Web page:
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svartsengi power plant reykjanes
Photo: Golli. Blue Lagoon & Svartsengi Power Station .

All About The Reykjanes Peninsula

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What natural attractions can be found on the Reykjanes Peninsula in southwest Iceland? How far is Keflavík International Airport from the capital, Reykjavík? How have volcanoes defined the region, and is it safe to visit? These questions and more will all be answered, so read on to learn about the Reykjanes Peninsula. 

Most people arrive in Iceland through the international airport. It means the first landscape they look upon is that of the Reykjanes Peninsula. The most obvious comparison is that the scenery looks as though it might be found on another planet. 

Rocky and barren. Craggy hills that spill lopsidedly to distant mountains on one side, to the tossing blue waves of the Atlantic Ocean on the other. Reykjanes is an eerily beautiful introduction to the land of ice and fire.

Located on the southwestern tip of the country, Reykjanes means “smoking point,” hinting at the volcanic zones that lay beneath its rock-strewn exterior. In summer, the peninsula is blanketed with beds of dark green moss, and in the depths of winter, a thick layer of twinkling snow.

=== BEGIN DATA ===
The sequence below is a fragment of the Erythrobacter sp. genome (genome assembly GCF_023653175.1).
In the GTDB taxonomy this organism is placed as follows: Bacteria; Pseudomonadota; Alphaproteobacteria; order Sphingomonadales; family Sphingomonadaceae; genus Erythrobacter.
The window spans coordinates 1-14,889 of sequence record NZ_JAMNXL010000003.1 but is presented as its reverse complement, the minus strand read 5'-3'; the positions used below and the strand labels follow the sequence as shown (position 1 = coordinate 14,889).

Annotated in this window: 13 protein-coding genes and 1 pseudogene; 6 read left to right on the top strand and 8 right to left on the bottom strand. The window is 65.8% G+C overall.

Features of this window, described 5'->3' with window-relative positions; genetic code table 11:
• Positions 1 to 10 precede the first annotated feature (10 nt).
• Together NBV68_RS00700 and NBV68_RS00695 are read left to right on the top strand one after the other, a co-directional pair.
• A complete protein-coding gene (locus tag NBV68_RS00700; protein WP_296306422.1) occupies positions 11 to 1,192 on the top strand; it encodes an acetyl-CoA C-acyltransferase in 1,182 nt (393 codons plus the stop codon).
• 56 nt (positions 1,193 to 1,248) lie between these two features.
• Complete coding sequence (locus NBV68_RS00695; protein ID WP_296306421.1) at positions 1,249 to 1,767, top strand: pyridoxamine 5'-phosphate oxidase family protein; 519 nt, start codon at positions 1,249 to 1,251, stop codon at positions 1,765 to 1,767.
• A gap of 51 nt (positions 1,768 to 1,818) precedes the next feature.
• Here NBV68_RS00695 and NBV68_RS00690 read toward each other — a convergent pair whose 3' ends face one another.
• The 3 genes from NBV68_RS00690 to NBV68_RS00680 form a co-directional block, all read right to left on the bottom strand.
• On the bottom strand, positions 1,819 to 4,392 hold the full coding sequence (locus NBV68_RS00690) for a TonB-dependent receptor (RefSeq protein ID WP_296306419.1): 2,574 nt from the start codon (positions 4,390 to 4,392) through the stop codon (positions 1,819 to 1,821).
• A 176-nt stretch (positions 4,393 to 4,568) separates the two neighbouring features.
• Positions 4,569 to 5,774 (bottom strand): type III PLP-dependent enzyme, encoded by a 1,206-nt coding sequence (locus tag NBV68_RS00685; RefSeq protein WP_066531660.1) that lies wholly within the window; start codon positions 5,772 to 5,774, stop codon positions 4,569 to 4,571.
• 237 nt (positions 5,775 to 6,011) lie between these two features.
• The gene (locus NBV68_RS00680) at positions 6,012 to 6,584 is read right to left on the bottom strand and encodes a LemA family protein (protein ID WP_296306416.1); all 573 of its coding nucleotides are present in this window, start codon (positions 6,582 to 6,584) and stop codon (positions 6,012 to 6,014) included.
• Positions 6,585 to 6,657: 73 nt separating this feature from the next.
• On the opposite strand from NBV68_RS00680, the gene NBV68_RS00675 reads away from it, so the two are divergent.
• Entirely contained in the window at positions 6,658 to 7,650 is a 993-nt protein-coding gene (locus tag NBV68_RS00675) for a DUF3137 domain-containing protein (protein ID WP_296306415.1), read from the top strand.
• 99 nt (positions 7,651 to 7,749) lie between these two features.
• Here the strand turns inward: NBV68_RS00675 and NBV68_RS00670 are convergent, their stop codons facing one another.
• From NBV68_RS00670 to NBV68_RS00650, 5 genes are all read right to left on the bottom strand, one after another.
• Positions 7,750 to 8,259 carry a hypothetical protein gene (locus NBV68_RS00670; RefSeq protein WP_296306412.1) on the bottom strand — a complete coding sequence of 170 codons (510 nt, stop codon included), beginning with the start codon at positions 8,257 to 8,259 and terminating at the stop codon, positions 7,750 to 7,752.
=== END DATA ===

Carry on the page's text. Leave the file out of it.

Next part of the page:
Keflavík International Airport  

Keflavík airport
Photo: Páll Stefánsson. Iceland’s only international airport.

As mentioned, Keflavík International Airport is where the vast majority of visitors to Iceland arrive. It is the only international airport in the country. This leaves the only other means of arrival as the M/S Norröna. A ferry from Denmark that arrives on the far eastern coast at Seyðisfjörður. 

Keflavík International Airport began as a small landing strip at Garður. It was first built by British forces during the Second World War. This was later expanded by the Americans into two runways. Patterson Field to the south, and Meek’s Field to the north. 

The northern airfield was left abandoned after the conflict came to an end. The structures of Meek’s Field, on the other hand, were incorporated into Naval Air Station Keflavík, an Iceland-led organisation named after the adjacent town.

Keflavík Airport
Photo: Golli. Keflavík airport

During the 1950s, the American Air Force returned to Naval Air Station Keflavík as part of the NATO defensive pact between the United States and Iceland. This station was widely controversial at the time on account of Iceland having no military of its own, and objecting to a foreign military’s presence on their soil. It was not until 1987 that the civilian terminal was separated from military checkpoints, allowing for foreign travellers to come and go to Iceland freely.